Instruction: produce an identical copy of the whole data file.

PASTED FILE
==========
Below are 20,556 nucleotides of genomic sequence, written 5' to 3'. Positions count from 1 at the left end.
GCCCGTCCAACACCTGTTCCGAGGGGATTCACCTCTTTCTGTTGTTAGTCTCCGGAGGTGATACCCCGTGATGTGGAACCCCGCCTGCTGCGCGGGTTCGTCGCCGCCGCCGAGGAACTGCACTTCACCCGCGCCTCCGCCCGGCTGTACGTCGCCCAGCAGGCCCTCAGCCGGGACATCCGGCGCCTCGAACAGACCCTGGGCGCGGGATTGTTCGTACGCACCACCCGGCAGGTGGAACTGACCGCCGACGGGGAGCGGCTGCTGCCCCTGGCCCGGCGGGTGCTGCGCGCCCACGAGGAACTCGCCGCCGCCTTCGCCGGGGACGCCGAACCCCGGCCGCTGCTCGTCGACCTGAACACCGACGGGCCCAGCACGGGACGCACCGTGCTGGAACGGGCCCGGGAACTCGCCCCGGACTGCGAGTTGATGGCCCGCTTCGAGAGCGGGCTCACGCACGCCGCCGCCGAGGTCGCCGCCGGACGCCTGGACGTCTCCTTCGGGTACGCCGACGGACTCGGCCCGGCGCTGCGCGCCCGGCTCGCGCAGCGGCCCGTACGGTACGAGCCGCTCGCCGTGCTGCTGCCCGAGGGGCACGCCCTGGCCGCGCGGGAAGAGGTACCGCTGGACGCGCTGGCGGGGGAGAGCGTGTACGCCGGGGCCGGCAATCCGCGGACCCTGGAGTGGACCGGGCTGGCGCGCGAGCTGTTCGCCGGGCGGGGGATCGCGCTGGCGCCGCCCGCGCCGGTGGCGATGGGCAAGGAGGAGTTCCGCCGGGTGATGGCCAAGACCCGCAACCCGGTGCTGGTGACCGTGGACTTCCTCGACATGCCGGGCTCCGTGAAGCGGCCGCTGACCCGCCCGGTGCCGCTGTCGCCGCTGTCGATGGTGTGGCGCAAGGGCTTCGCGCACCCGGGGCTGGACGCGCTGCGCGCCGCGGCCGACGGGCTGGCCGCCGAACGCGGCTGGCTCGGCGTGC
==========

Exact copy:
Below are 20,556 nucleotides of genomic sequence, written 5' to 3'. Positions count from 1 at the left end.
GCCCGTCCAACACCTGTTCCGAGGGGATTCACCTCTTTCTGTTGTTAGTCTCCGGAGGTGATACCCCGTGATGTGGAACCCCGCCTGCTGCGCGGGTTCGTCGCCGCCGCCGAGGAACTGCACTTCACCCGCGCCTCCGCCCGGCTGTACGTCGCCCAGCAGGCCCTCAGCCGGGACATCCGGCGCCTCGAACAGACCCTGGGCGCGGGATTGTTCGTACGCACCACCCGGCAGGTGGAACTGACCGCCGACGGGGAGCGGCTGCTGCCCCTGGCCCGGCGGGTGCTGCGCGCCCACGAGGAACTCGCCGCCGCCTTCGCCGGGGACGCCGAACCCCGGCCGCTGCTCGTCGACCTGAACACCGACGGGCCCAGCACGGGACGCACCGTGCTGGAACGGGCCCGGGAACTCGCCCCGGACTGCGAGTTGATGGCCCGCTTCGAGAGCGGGCTCACGCACGCCGCCGCCGAGGTCGCCGCCGGACGCCTGGACGTCTCCTTCGGGTACGCCGACGGACTCGGCCCGGCGCTGCGCGCCCGGCTCGCGCAGCGGCCCGTACGGTACGAGCCGCTCGCCGTGCTGCTGCCCGAGGGGCACGCCCTGGCCGCGCGGGAAGAGGTACCGCTGGACGCGCTGGCGGGGGAGAGCGTGTACGCCGGGGCCGGCAATCCGCGGACCCTGGAGTGGACCGGGCTGGCGCGCGAGCTGTTCGCCGGGCGGGGGATCGCGCTGGCGCCGCCCGCGCCGGTGGCGATGGGCAAGGAGGAGTTCCGCCGGGTGATGGCCAAGACCCGCAACCCGGTGCTGGTGACCGTGGACTTCCTCGACATGCCGGGCTCCGTGAAGCGGCCGCTGACCCGCCCGGTGCCGCTGTCGCCGCTGTCGATGGTGTGGCGCAAGGGCTTCGCGCACCCGGGGCTGGACGCGCTGCGCGCCGCGGCCGACGGGCTGGCCGCCGAACGCGGCTGGCTCGGCGTGC